"I’m not big on bunting guys from first to second. I don’t think it’s a secret, because the facts are out there. It’s been proven that a guy has a better chance of scoring from first with no outs than from second with one out. I have to have way too much of an advantage late in the game, bullpen-wise and great hitters lined up, to do that. At first and second with no outs, I usually only do it with the bottom of the order, or maybe the top guy in the order, depending on how he’s swinging the bat. It guarantees me a runner on third with less than two out and another runner in scoring position. But I probably won’t if we need multiple runs. If it’s the heart of my order, it won’t happen."

Think back to some of the lineup decisions Ventura made in 2015, and in previous years, that made you scratch your head. It would be nice if Ventura had someone on his staff to tell him the second hitter in the lineup shouldn't be a strictly a hit-and-run or bunt guy. It's not a good idea to have weaker hitters such Tyler Saladino or Gordon Beckham hitting second, yet we have seen that lineup construction over and over again under Ventura.

Also, Jose Abreu should never hit cleanup. Ventura would sometimes put him in that spot against left-handed pitching, and it always made me cringe. Like Acta, I'm a big believer in making sure the best hitter gets an AB in the first inning. Abreu should not be hitting lower than third in the Sox batting order.

Avisail Garcia also should never hit cleanup, albeit for a different reason. Garcia had only 32 extra-base hits in 601 plate appearances in 2015. He had no power to speak of, so why did he start 40 games in the cleanup spot? You got me.

I've never been able to get my mind around Ventura's philosophy on bunting. He often bunts when I think he shouldn't, and he often doesn't bunt when I think he should. I'm generally not big on giving away outs, so Acta's philosophy is agreeable to me overall.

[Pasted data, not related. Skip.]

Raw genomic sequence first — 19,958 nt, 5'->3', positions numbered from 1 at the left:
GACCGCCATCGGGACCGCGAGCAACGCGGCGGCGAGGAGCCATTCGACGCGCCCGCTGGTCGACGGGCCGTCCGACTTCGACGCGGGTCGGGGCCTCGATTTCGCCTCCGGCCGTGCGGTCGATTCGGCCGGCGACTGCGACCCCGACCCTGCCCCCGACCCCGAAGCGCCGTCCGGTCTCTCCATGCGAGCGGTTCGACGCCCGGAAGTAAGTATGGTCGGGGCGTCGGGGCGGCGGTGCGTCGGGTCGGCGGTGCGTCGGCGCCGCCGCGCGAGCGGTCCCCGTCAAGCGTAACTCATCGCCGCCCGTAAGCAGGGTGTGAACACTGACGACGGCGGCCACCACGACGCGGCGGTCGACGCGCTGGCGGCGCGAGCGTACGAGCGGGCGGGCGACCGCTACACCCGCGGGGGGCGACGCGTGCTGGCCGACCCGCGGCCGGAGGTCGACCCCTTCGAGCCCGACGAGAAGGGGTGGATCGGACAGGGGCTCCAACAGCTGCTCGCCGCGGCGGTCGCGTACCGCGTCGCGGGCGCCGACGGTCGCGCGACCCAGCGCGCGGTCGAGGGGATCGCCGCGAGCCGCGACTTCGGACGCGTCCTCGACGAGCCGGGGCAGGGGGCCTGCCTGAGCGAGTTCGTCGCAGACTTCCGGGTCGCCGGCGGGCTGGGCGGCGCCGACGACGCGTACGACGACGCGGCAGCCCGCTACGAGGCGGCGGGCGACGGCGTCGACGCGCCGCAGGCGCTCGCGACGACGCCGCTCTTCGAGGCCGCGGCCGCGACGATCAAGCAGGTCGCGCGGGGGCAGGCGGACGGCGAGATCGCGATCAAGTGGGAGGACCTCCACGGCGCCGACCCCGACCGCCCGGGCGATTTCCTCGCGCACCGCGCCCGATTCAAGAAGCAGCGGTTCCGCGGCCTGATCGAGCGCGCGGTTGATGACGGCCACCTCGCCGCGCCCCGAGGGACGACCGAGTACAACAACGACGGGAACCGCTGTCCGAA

One other thing I'll say about Acta: His record as a manager stinks. His .418 winning percentage in six seasons is pathetic, but the main criticism of him is he doesn't know how to relate to players. We've been told that player relations is a strength of Ventura's, and I have no reason to doubt that is the case. Ventura has his clubhouse under control. What he needs is some help when it comes to in-game strategy. Whether that comes from Acta or somebody else, that needs to be the point of emphasis for the Sox in hiring a new bench coach.

Mets complete NLCS sweep of Cubs

Daniel Murphy is the first player in baseball history with at least four total bases in six consecutive postseason games. That's probably because he's first player to hit a home run in six consecutive playoff games. The New York second baseman took Cubs reliever Fernando Rodney deep in the top of the eighth inning Wednesday night to set that record, as the Mets beat the Cubs, 8-3, to complete a four-game sweep of the National League Championship Series.

New York will face the Kansas City-Toronto winner in the World Series.

It's getting late, so I'll just offer a few bullet points from this game:

  • Why on earth did Cubs manager Joe Maddon start Jason Hammel in a do-or-die game? Granted, Jon Lester on short rest is no sure bet, but nobody should be surprised that Hammel got pummeled. He gave up five runs, all earned, in just 1.1 innings. The Cubs were behind 4-0 just six batters into the game, and the crowd at Wrigley Field was full of long, ashen faces. That was a nightmarish start for the Cubs, and a dream come true for anyone cheering for the Mets. Maddon is considered a genius by many in the Chicago media, but starting Hammel is this game was a terrible move, an indefensible decision.
  • Power pitching will always beat power hitting. The Cubs have a lineup full of dangerous hitters, but they can't score if they don't hit home runs. The Mets outhomered the Cubs, 3-1, on Wednesday and 7-4 in the series. The Mets have four quality pitchers in Jacob deGrom, Matt Harvey, Noah Syndergaard, and Steven Matz. Those power arms in the New York rotation gave up a grand total of six runs to Cubs hitters in four games. For the most part, they kept the Cubs in the park and off the scoreboard. As a team, the Cubs hit just .164 in the four-game series.